How to Break Up Well

Breaking up is hard to do—but is there a way to do it right?

When a couple that has been dating for two and a half years hears the news that their friends who have been dating for six months have made the leap to engagement, questions often arise: “What’s wrong with us? If they’re ready, why aren’t we?” Many couples conclude that the reason they’re not ready is that perhaps the relationship isn’t right, so they break it off.

When your partner wants to know why you’re breaking up, be a true friend and be honest.

Whatever the reason behind your breakup, what does a healthy break-up look like? How can you do it with integrity? And how can you respond when the person being left behind is you?

Sooner is better than later

Once you know the relationship has run its course, don’t prolong its inevitable end simply because your girlfriend’s sister is getting married in a month and you’ve already agreed to be at the wedding. More damage can be done and more hurt can be leveled in a month of uncertainty than a year of trial and error. It’s just human nature. Your significant other will sense you’re pulling away, and when they bring it up and you deny it, they’ll rightfully accuse you of dishonesty and wasting their time.

I’m not saying you should run as soon as you have any hesitation. Be deliberate and thoughtful. If you didn’t enter a relationship too hastily, there’s no reason to get out of it too hastily. But when you arrive at the point where you know there is no chance the relationship will progress toward marriage, be open, honest and clear.

Be helpful but not a counselor

When your partner wants to know why you’re breaking up, be a true friend and be honest. Compassionately but clearly state the main reasons. Keep in mind, however, that this isn’t the time for counseling. If the issue is that the guy has no ambitions, say so: “I just don’t see you going anywhere right now vocationally, and that’s a huge problem for me.” This helps him and chases away some of the uncertainty that creates even more hurt. But don’t get sucked into a counseling session where he might come back with, “Well, what if I send out more applications or take that internship? Do you think that would be wise?” At that point, be direct: “I’m not the one to discuss this with, and this isn’t the time or place, because whatever you do, it’s not going to change what’s happening here.”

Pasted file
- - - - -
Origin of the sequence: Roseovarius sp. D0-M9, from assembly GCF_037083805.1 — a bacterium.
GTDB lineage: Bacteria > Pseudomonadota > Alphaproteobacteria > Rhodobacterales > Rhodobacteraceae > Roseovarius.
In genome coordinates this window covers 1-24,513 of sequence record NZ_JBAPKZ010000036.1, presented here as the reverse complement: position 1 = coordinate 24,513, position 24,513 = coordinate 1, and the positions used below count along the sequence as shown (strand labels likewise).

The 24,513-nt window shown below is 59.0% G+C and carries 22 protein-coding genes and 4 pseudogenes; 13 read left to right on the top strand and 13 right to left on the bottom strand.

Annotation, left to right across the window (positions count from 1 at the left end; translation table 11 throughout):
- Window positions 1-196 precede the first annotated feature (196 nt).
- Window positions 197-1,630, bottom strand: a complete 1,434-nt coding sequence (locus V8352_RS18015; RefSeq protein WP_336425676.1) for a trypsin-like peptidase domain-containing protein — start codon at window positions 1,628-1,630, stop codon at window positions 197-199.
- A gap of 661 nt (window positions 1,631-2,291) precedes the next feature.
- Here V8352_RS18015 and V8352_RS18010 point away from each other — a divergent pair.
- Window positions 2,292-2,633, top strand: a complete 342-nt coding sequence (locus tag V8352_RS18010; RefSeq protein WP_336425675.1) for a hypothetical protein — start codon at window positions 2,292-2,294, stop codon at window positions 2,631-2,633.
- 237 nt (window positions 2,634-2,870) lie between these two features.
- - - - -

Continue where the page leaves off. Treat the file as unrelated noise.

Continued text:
Some people, by not giving any reasons for a break-up, risk creating anger that takes a long time to resolve. You’re trying to be nice by remaining silent, but the other person usually takes it the other way, feeling that it’s cruel to leave him or her hanging—and that person has a point if the relationship has been a significant one. If you can find a sensitive way to explain why you’re breaking things off, do so. Giving that person some clues can help him or her grow through the experience, which is kind, but that doesn’t mean you need to become a counselor and try to fix what went or is wrong.

Don’t blame your parents, your friends or God. You made the call to get into the relationship, and you have to own the decision to break it off.

Own the decision

Don’t blame your parents, your friends or God. You made the call to get into the relationship, and you have to own the decision to break it off.

When you say, “God is leading me to end this” (particularly if the person is less spiritually mature than you are), you’re risking making the person angry with God instead of you, when in reality, you should be more concerned about how he or she is doing with God than how he or she feels about you.

Your desire to not pursue marriage with the person is legitimate; in the end, that’s all someone else needs to know. It’s your decision. Own it.

If it’s over, tell them it’s over

Don’t say, “It’s time to take a break,” if you don’t intend to ever get back together again. If the relationship is over for good, say so. It’s unkind to leave a boyfriend or girlfriend hanging or to give them false hope just to spare you the pain of watching that person hurt. Hurt will come eventually, because one day he or she will realize you’re never going to get back together again—either when you start dating someone else or when more time passes and you don’t pursue them. If you indicate any hope for a return to dating them, that person may even expect you to let him or her know if you meet someone else, which will set up another painful conversation.

Do yourself and them a favor: End it completely, thoroughly and without any ambiguity.

If you’re on the receiving end ...

What if you’re the “victim”—i.e., the one being left? Whether or not you had your own doubts or you had high hopes for this relationship, it's going to hurt. And that's OK. Remember that faith isn't denial. Mourning is an entirely appropriate, emotionally healthy and even biblical response to disappointment. (See Joel 1:13 and the entire book of Lamentations.) Let yourself hurt for a while. But be careful about trying to save the relationship in order to save face. It’s embarrassing to be dumped, but do you really want to spend the rest of your life with someone you had to convince to stay with you?